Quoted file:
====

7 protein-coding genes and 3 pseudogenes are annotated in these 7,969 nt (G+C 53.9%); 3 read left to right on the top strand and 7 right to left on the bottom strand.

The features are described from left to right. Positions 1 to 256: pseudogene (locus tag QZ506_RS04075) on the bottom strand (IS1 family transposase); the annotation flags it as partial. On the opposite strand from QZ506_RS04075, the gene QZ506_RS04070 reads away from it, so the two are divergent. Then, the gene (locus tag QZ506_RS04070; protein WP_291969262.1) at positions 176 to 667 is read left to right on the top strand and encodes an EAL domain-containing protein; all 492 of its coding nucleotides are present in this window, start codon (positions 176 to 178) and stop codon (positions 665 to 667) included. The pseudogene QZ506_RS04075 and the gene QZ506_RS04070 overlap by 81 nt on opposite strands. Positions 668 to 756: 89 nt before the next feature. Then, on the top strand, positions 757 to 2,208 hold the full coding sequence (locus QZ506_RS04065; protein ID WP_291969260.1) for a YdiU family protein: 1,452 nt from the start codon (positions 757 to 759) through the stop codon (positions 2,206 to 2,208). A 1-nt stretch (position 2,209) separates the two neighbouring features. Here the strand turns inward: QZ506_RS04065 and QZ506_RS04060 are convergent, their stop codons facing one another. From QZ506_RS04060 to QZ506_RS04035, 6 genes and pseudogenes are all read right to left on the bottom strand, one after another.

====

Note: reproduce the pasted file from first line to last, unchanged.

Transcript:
7 protein-coding genes and 3 pseudogenes are annotated in these 7,969 nt (G+C 53.9%); 3 read left to right on the top strand and 7 right to left on the bottom strand.

The features are described from left to right. Positions 1 to 256: pseudogene (locus tag QZ506_RS04075) on the bottom strand (IS1 family transposase); the annotation flags it as partial. On the opposite strand from QZ506_RS04075, the gene QZ506_RS04070 reads away from it, so the two are divergent. Then, the gene (locus tag QZ506_RS04070; protein WP_291969262.1) at positions 176 to 667 is read left to right on the top strand and encodes an EAL domain-containing protein; all 492 of its coding nucleotides are present in this window, start codon (positions 176 to 178) and stop codon (positions 665 to 667) included. The pseudogene QZ506_RS04075 and the gene QZ506_RS04070 overlap by 81 nt on opposite strands. Positions 668 to 756: 89 nt before the next feature. Then, on the top strand, positions 757 to 2,208 hold the full coding sequence (locus QZ506_RS04065; protein ID WP_291969260.1) for a YdiU family protein: 1,452 nt from the start codon (positions 757 to 759) through the stop codon (positions 2,206 to 2,208). A 1-nt stretch (position 2,209) separates the two neighbouring features. Here the strand turns inward: QZ506_RS04065 and QZ506_RS04060 are convergent, their stop codons facing one another. From QZ506_RS04060 to QZ506_RS04035, 6 genes and pseudogenes are all read right to left on the bottom strand, one after another.